Cell phones cause tons of car accidents each and every day, but usually because people are talking on them. One man, however, dropped his cell phone when he was driving. The device then found its way behind the brake pedal, preventing the driver from being able to use the brake. The craziest part of the personal injury claim, though, is the fact that the at-fault-driver said he didn’t want to slam on the brake in fear of breaking his cell phone.

Personal injury lawyers take on car accident cases all the time, but it’s not often that they see a personal injury claim as crazy as a 13-year-old driver’s pile up.

If you’ve ever had a crazy personal injury claim, feel free to share your story in the comments.

How to Know if You Should Hire a Personal Injury Attorney

In Alaska, unintentional injury is the third leading cause of death. In a state famed for its cold temperatures and wildlife, perhaps this is to be expected. However, a significant percentage of these deaths are not from exposure or related issues: instead, traffic crashes were responsible for 5330 injuries and 64 deaths in Alaska during 2009 alone. If you are one of the many who has been involved or injured in an automobile accident, you may need to hire a personal injury lawyer or vehicle accident attorney. This is often the best way to claim any personal injury insurance payments you may be owed in a state where vehicle accidents are so common.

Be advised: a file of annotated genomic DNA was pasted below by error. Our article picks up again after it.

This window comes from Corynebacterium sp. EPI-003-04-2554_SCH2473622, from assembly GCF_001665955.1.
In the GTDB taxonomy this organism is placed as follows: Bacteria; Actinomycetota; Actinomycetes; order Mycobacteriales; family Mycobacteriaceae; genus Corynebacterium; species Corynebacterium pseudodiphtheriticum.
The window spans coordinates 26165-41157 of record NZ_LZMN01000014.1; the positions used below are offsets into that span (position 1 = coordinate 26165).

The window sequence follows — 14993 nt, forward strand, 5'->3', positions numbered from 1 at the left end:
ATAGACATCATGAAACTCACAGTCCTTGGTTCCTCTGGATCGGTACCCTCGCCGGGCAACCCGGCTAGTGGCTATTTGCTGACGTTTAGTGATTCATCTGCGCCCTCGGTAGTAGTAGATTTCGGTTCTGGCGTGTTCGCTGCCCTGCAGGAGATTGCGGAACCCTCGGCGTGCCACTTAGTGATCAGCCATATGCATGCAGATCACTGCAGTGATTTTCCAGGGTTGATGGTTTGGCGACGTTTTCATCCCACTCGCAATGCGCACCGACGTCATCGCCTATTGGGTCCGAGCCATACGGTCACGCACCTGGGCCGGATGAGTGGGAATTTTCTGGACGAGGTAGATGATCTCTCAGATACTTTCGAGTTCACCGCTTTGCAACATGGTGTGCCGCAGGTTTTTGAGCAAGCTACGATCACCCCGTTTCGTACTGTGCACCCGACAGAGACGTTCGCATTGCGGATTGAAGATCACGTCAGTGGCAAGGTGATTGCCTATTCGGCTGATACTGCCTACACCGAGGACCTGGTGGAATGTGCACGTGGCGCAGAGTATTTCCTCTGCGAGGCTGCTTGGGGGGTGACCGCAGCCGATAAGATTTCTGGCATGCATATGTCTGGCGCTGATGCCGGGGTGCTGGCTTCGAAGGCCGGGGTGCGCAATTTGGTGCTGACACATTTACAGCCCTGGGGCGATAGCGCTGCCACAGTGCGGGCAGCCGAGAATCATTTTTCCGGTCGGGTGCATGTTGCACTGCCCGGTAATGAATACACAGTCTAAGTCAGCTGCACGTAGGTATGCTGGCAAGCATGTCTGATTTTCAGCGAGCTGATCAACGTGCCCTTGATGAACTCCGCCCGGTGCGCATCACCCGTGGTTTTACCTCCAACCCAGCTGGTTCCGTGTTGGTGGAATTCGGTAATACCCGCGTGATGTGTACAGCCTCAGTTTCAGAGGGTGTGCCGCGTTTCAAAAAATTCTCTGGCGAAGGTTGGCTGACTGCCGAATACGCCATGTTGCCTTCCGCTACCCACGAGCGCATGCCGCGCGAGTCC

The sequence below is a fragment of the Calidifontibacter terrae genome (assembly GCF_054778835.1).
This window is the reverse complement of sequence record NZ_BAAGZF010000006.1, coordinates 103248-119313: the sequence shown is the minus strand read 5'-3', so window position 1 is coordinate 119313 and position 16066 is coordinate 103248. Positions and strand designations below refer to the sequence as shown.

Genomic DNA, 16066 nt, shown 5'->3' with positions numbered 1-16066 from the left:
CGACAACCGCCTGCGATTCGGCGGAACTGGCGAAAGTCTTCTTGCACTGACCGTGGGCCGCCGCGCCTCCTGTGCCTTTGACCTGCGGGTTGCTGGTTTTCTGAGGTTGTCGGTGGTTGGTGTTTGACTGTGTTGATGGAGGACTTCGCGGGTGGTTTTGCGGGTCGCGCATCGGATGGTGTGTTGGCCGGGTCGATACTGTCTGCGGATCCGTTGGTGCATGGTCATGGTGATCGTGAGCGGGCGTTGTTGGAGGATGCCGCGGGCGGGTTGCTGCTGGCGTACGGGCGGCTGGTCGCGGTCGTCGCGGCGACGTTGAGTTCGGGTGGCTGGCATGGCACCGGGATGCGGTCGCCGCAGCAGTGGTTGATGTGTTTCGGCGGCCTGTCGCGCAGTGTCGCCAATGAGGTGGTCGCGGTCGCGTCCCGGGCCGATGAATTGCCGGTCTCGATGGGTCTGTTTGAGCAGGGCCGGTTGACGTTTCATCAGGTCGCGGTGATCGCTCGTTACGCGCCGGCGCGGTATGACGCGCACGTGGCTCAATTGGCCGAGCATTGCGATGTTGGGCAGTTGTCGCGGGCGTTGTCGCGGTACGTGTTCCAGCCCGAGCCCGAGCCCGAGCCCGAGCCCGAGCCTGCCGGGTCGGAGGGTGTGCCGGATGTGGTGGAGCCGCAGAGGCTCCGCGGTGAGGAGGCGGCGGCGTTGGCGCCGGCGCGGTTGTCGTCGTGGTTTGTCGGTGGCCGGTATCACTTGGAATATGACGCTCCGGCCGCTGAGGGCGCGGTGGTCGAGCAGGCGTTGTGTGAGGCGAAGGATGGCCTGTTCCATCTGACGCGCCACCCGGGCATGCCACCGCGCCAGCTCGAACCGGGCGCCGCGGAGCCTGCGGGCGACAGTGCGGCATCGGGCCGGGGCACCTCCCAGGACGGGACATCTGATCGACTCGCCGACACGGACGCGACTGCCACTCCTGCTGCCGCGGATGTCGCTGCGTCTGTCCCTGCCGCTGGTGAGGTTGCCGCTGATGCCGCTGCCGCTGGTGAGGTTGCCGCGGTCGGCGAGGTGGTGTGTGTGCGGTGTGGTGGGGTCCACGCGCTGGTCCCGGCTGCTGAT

Read More …..

SHOULD I SIGN A MEDICAL RECORDS RELEASE?

At some point following your injury accident you will likely be contacted by the insurance claims adjuster for the negligent at-fault party.   You will likely receive a letter that will be introductory in nature and will tell you that he/she is committed to resolving your claim in a prompt and fair manner.  They will also enclose a medical records release for your signature.  Read More …..